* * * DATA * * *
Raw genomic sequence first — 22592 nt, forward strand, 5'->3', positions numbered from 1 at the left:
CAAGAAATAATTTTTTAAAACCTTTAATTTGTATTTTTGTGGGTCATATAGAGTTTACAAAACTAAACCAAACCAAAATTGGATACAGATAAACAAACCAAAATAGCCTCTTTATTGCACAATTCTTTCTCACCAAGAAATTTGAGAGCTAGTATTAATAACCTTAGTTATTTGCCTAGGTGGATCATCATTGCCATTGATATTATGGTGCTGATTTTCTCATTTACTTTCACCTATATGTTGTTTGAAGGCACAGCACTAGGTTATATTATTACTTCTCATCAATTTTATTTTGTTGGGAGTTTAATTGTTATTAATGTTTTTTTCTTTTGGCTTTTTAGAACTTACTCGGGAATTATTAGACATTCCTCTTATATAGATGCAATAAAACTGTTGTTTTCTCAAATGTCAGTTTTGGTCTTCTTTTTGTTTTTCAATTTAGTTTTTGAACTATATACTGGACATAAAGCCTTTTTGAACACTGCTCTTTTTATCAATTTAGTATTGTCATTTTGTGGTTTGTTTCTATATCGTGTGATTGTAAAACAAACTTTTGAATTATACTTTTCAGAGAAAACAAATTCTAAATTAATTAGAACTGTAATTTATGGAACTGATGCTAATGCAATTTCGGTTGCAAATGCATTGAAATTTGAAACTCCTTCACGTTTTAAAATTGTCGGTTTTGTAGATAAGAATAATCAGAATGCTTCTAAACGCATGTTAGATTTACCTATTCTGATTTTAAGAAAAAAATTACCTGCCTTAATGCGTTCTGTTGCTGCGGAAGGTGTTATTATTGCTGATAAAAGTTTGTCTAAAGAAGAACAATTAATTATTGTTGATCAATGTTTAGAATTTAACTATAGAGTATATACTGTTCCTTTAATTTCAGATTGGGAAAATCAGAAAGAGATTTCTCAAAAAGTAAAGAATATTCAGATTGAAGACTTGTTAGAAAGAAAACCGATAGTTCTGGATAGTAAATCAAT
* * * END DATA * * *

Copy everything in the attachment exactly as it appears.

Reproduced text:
Raw genomic sequence first — 22592 nt, forward strand, 5'->3', positions numbered from 1 at the left:
CAAGAAATAATTTTTTAAAACCTTTAATTTGTATTTTTGTGGGTCATATAGAGTTTACAAAACTAAACCAAACCAAAATTGGATACAGATAAACAAACCAAAATAGCCTCTTTATTGCACAATTCTTTCTCACCAAGAAATTTGAGAGCTAGTATTAATAACCTTAGTTATTTGCCTAGGTGGATCATCATTGCCATTGATATTATGGTGCTGATTTTCTCATTTACTTTCACCTATATGTTGTTTGAAGGCACAGCACTAGGTTATATTATTACTTCTCATCAATTTTATTTTGTTGGGAGTTTAATTGTTATTAATGTTTTTTTCTTTTGGCTTTTTAGAACTTACTCGGGAATTATTAGACATTCCTCTTATATAGATGCAATAAAACTGTTGTTTTCTCAAATGTCAGTTTTGGTCTTCTTTTTGTTTTTCAATTTAGTTTTTGAACTATATACTGGACATAAAGCCTTTTTGAACACTGCTCTTTTTATCAATTTAGTATTGTCATTTTGTGGTTTGTTTCTATATCGTGTGATTGTAAAACAAACTTTTGAATTATACTTTTCAGAGAAAACAAATTCTAAATTAATTAGAACTGTAATTTATGGAACTGATGCTAATGCAATTTCGGTTGCAAATGCATTGAAATTTGAAACTCCTTCACGTTTTAAAATTGTCGGTTTTGTAGATAAGAATAATCAGAATGCTTCTAAACGCATGTTAGATTTACCTATTCTGATTTTAAGAAAAAAATTACCTGCCTTAATGCGTTCTGTTGCTGCGGAAGGTGTTATTATTGCTGATAAAAGTTTGTCTAAAGAAGAACAATTAATTATTGTTGATCAATGTTTAGAATTTAACTATAGAGTATATACTGTTCCTTTAATTTCAGATTGGGAAAATCAGAAAGAGATTTCTCAAAAAGTAAAGAATATTCAGATTGAAGACTTGTTAGAAAGAAAACCGATAGTTCTGGATAGTAAATCAAT